|A Note to Authors|
|Give a Helpful Critique|
|Online Crit Groups|
|The Blanking Page|
|Dummies for Smarties|
HONEY FROM THE HIVE: Online Critique Groups
Who needs a critique group? Most likely, anyone submitting in a professional capacity, whether for writing, illustrating, or both, would benefit.
A crit group finds the weaknesses in your work, true. But it also helps you to build on your strengths and learn to market your work with encouragement and sharing of information. It helps you to lick your rejection wounds from your efforts to get published and shares the joys of success.
I use the term "group" loosely— yours can be as many as twelve to twenty, as some in-person groups, or as intimate as one or two close, respected friends. (For the sake of this article only online groups are considered).
A critique doesn't mean someone nitpicks every little nuance of your work, either. You want someone to point out the strengths and weaknesses of your illustrations or writing. An honest critique will focus on the piece of work and whether the work successfully conveys the feelings and ideas of what you're trying to communicate. It's best if someone can pinpoint why something works or doesn't work for them, though sometimes it's hard to put a name to why something doesn't quite gel. Just hearing about it, especially from more than one source, may mean it needs more work before submitting to a publisher.
Many people think the essence of a crit group is the ability and experience of its members. Though important factors, they are not. The essence is trust. It's not only difficult to open your work up for review, there is legitimate concern with stealing work-- even if it's a rare event. (An idea is not copyrightable, and truthfully, I've never been concerned with others stealing mine. They are so personal and rather convoluted, by the time someone else made my idea presentable, I'm sure it wouldn't even be recognizable as the same project).
If you take precautions, the risk is negligible. A closed group (membership must be applied and approved) is a good idea. A dedicated group is serious about developing their own ideas and style to the best of their collective abilities. The best way to ensure that is to get to know each other. Once everyone is comfortable with each other, there won't be those worries.
It's important that people be comfortable with each other, because of the nature of sharing within a crit group. You share your work, very personal, but also possible markets, experiences with agents, publishers and editors as well as notes from conferences attended.
Before forming a group, the first thing you should define is what you hope to get from it. Then decide on the best style that works to attain those goals. Is it to be purely professional or will you be encouraging social interaction within the group? Will you set deadlines and quantities for submissions and crits, or be more flexible in that aspect? Will there be a standard of work or can anyone interested participate? It'll be easier for the group to achieve its goals if everyone knows what they are. Also there'll be less chance for misunderstandings if rules are upfront and decided beforehand.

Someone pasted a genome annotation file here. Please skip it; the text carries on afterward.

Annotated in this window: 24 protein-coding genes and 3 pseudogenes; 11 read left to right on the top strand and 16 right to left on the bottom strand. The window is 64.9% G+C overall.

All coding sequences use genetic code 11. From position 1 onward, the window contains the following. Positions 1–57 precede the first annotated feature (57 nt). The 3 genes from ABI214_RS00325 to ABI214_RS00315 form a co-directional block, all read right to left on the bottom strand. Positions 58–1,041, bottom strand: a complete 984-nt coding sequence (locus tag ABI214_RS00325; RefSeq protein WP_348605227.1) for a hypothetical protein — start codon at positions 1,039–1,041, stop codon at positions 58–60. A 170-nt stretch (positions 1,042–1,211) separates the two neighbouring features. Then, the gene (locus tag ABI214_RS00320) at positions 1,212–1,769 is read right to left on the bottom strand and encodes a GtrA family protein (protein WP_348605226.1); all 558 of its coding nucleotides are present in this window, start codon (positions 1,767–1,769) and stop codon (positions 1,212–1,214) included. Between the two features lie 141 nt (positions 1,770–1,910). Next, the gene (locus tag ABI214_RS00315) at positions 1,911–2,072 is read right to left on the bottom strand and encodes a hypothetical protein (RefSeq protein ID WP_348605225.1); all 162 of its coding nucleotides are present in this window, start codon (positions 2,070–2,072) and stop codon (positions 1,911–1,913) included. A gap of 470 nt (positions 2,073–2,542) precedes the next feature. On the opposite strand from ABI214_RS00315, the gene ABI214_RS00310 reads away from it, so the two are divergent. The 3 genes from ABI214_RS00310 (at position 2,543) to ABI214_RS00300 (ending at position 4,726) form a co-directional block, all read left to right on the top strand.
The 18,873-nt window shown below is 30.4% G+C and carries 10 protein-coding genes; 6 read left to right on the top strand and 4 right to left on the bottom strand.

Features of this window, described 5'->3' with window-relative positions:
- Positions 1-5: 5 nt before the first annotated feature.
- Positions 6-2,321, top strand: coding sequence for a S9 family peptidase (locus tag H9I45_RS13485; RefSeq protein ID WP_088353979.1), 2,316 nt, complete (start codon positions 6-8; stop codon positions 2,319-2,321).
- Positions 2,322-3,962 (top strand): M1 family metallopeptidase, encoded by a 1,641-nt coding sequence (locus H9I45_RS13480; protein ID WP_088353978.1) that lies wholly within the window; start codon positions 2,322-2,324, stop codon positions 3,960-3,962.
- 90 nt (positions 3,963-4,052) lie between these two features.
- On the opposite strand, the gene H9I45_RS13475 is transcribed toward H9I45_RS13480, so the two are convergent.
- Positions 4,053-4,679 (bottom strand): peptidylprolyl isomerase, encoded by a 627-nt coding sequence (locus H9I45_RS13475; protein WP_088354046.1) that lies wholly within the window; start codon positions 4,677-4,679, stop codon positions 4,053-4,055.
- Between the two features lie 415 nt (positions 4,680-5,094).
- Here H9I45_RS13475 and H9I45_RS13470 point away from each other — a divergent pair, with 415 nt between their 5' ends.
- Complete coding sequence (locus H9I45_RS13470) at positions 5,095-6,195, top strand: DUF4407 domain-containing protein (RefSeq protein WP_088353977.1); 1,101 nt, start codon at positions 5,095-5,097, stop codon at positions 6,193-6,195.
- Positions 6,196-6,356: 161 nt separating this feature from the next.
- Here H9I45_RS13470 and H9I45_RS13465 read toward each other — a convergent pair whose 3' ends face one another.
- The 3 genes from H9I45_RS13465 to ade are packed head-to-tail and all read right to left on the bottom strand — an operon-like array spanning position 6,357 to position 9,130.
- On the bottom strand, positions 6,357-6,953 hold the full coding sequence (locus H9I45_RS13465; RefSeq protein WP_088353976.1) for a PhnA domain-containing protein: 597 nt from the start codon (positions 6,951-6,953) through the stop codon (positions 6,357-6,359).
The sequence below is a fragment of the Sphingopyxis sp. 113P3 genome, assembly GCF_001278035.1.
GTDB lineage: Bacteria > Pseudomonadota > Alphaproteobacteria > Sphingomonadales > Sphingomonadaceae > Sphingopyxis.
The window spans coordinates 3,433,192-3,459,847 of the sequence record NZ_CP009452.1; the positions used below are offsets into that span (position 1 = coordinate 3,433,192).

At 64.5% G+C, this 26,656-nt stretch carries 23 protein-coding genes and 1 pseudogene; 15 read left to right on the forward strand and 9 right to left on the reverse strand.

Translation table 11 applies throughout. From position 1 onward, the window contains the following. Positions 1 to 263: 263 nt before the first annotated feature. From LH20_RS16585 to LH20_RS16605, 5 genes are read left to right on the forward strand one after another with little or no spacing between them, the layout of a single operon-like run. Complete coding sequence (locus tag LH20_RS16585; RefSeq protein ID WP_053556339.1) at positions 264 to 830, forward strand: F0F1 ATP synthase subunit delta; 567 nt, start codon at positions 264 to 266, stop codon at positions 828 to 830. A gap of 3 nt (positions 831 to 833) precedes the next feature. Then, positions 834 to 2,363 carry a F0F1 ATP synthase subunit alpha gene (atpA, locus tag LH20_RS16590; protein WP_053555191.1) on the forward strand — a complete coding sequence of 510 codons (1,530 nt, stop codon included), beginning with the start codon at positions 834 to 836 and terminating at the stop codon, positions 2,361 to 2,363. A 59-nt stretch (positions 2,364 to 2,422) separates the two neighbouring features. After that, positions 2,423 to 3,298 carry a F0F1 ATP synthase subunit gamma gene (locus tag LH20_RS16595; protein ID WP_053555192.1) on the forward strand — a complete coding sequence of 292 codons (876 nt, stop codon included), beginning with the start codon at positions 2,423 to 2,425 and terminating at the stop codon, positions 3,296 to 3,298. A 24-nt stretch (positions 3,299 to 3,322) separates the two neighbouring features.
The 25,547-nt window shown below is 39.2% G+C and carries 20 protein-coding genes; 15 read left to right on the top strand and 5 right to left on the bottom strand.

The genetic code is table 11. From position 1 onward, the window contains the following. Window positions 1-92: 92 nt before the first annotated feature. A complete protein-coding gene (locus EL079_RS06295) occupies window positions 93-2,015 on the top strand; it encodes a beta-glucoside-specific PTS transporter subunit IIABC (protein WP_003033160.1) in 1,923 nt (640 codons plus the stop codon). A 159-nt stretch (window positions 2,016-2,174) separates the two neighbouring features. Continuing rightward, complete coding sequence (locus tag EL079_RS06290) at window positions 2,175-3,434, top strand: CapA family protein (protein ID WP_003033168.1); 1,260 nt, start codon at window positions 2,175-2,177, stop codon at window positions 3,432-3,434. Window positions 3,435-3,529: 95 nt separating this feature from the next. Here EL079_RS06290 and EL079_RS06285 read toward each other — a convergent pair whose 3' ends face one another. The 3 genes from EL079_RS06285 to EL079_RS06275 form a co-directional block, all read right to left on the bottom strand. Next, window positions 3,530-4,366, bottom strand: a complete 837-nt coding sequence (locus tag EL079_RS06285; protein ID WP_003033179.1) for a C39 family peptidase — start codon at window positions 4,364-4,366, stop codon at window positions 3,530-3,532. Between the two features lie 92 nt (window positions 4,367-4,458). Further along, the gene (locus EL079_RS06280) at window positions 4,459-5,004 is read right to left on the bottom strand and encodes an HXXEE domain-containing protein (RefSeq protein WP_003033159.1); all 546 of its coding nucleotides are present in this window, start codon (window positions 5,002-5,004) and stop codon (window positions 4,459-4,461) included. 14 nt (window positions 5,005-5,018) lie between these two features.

In Yellapalooza, we prefer the "sandwich" crit: find the strengths before discussing the weakness in a piece. We don't allow flaming (personal attacks or derogatory, off the cuff remarks). Crits are hard enough. We don't have set deadlines or submission requirements to the group. Some of us were already under a publishing umbrella and had to deal with deadlines and such. Having stringent rules would have cut out the more experienced members of our group. Having a group is also about maintaining human contact. We share personal as well as professional details-- for some of us, it's THE adult contact of the day.
Some groups have only published membership. Personally, I think that's shortsighted. Being published is a fine and often difficult line to cross; many able people are not yet published. But professionalism and goals ARE very important for maintaining the momentum. Some groups are more comfortable saying that you must post X amount of projects a month and give Y amount of crits. Some want members published at least in some kind of venue. Others ask to see the work produced before allowing people to join their ranks. Whatever keeps you going.
Then the question becomes how to find the individuals who share those goals. I belong to a number of online communities: Write4Kids message board, Children's Writers, Illustrate-4Kids-Markets and Picture Book at Yahoo. Many of our group frequent the Write4Kids message board, lovingly dubbed theYellaboard. Between those places and the online courses I've taken (Anastasia Suen's Picture Book course), I already had contact with most of the members of our group. E-mail is a way to further know people, once you've made initial contact. Anyhow, if you participate in the groups, you get a good feel for others, and they for you, and it would help to attract like-minded people.